“But I fed him last week,” he whined. “Every single day. It’s her turn!”
“But nothing,” my mother snapped. “You, miss, get out there and feed him this instant!”
“Mom!” I exclaimed.
She thrust a bowl of mash into my hands. “Go on,” she said with a wave of her hand, and I knew my battle was over.
“But I don’t like him,” I grumbled under my breath.
“I don’t care if you dont like him!” She snapped. “We are lucky to have one, and you are going to feed him.”
“Fine,” I pouted. When my mother turned away I stuck my tongue out at my brother, then whisked out the door before he could finish his fresh complaint about me.
The mash sloshed in my hand, and I quickly counter-balanced it. No point in wasting good food on the ground. I approached the tiny hut with its plant-mud walls, my initial fears returning. I don’t care how much my father had paid to get him, or how much good he did our family. He still creeped me out.
A small curl of smoke trickled out the vent hole in the top of the hut, funneled up that way by its curved walls. I’d helped my father build the but, back when it was new, before he arrived.
I walked up to the hut cautiously, eyes fixed on the little window I approached. “Hello,” I called softly. “I brought you your mash.”
I stepped up to the window and peered in to the dark interior. It appeared empty, with nothing but a tiny fire burning in the center, made of a few stray twigs and some straw.
“Thank you, miss,” a voice spoke softly from the interior. I jumped, startled, spilling half of the mash to the ground. I looked down at it, devastated, and then back up at the window.
His face appeared in the window. I stared at him, surprised. Not only had I never heard his voice before, but I hadn’t seen his face since we’d gotten him. His dark hair was considerably longer, because I’m sure he’d not cut it in the past few months, and he had begun growth on a thick, wiry beard that was missing in a few patches. But it was his eyes that got me: a startling blue-green color that seemed to glow from the dark interior of the hut.
He looked down at the spilled mash, then back up at me, his mouth opening to say something.
“I’m so sorry,” I stammered, cutting him off. “I’ll go make some more.”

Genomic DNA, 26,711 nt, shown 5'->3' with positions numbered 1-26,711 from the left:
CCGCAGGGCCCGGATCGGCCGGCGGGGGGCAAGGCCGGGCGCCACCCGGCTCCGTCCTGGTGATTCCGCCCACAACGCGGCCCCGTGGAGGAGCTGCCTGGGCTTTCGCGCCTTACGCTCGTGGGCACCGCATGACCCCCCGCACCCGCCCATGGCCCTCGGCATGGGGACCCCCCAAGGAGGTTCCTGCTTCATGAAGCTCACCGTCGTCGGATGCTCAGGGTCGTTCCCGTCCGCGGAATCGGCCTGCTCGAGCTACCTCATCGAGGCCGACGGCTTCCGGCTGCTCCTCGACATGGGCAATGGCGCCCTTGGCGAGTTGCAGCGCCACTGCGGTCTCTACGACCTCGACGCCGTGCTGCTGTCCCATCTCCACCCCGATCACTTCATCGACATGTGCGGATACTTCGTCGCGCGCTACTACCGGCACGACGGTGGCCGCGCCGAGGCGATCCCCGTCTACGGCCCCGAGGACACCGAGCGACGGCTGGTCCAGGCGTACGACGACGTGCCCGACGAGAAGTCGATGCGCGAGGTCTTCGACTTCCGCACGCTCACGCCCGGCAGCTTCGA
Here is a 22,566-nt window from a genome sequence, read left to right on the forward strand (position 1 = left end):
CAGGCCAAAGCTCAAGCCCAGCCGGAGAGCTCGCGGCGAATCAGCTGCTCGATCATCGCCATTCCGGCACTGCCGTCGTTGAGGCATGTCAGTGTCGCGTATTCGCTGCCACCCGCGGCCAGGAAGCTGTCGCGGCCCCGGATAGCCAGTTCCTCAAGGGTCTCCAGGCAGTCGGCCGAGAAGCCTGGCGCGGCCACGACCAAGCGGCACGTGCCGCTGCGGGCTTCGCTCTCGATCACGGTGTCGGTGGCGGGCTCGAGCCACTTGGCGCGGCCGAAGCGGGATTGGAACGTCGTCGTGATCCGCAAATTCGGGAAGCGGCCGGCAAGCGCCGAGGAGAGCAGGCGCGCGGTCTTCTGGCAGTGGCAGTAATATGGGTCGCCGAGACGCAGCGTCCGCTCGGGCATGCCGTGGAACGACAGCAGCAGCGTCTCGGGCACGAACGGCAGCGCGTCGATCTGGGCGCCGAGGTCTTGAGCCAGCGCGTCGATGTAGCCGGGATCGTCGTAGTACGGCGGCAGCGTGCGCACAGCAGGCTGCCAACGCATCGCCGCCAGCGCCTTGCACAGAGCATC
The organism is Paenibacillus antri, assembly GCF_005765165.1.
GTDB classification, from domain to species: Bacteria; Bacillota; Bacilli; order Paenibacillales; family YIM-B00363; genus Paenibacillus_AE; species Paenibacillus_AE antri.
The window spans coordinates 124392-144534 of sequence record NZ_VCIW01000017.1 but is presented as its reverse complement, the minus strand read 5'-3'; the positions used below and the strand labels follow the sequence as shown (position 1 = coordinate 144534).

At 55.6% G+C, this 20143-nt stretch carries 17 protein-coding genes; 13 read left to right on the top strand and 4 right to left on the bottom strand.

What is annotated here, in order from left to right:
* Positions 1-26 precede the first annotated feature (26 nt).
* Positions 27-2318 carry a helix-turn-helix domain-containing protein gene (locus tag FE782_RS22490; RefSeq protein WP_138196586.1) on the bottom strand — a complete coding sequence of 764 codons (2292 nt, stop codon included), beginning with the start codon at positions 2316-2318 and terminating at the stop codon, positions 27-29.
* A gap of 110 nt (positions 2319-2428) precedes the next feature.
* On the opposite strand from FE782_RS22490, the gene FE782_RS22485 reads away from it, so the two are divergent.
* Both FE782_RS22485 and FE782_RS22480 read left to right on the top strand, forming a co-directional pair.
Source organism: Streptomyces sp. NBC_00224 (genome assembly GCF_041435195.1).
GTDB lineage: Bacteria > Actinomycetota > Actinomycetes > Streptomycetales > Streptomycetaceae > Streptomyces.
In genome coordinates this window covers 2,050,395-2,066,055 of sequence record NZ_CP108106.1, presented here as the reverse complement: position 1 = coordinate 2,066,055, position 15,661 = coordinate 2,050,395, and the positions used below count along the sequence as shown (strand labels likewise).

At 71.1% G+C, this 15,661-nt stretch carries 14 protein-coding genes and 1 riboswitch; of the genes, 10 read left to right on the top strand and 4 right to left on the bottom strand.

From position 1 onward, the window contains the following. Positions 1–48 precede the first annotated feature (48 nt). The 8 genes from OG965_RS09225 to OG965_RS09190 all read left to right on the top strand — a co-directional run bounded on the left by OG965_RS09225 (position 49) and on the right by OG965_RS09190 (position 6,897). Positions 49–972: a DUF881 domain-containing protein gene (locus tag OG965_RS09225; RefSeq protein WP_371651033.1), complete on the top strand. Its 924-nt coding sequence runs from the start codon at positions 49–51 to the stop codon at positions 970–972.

“No, no,” he said quickly. “It’s all right.” He reached out for the mash, and reflexively I took a step back before I realized what I was doing. Hurriedly I stepped forward again and placed the mash into his outstretched hands.
“I’m sorry,” I stammered again. I wrapped my arms around myself, even though the heat of the day was quickly approaching. I took a few steps back, eyes looking anywhere but his.
“You’re afraid of me?” he asked. He seemed surprised.
I didn’t answer.
“You know that I’m not threating you,” he said. It was a statement, not a question.
I bobbled my head, but still didn’t look up at him. “We’re not supposed to talk to you,” I whispered.
“Who said that?” he asked, surprised.
I shrugged. “Everyone.” I finally peeked a glance back at him. He was still watching me intently, curious, I thought. So I volunteered a bit more of information. “You’re our hermit, after all. We’re not supposed to bother you while you do… hermit stuff.”
He laughed. “Hermit stuff, huh?” He pulled the mash into his hut and bent down to set it on the ground. For a moment, I was sure he wasn’t coming back. And then he did. This time he had something in his fist, which he held out to me.
I looked at him. He smiled kindly. I furtively stepped forward, cupping my hands together, and held them under his fist.
He opened his fist, and small stone fell, landing in my hands. I pulled it back and examined it closely. Solid black, through and through. Rounded oval, smooth, without a single flaw.
“It’s a protection stone,” he explained. “It’ll keep you safe from all harm.”
I smiled, looking up at him once more. “Thank you.”
“Oh, and miss?” he asked.
“You can talk to me sometimes if you want.” He ducked back into the hut with a little wave. “I’ll see you tomorrow?”
“Yes,” I agreed. “See you tomorrow.”
Note: my sister insisted that I let my readers know that this picture looks like that one place in Star Wars. So be it.
Source: This blog series is inspired by the book “Earth from Above: 365 Days” by Yann Arthus-Bertrand. Click here to read more about my Creation365 series.
The top picture is from “Niger. Detail of a village near Tahoua.”
Arthus-Bertrand, Yann, Isabelle Delannoy, and Christian Balmes. 2005. The Earth from above: 365 days. New York: Harry N. Abrams.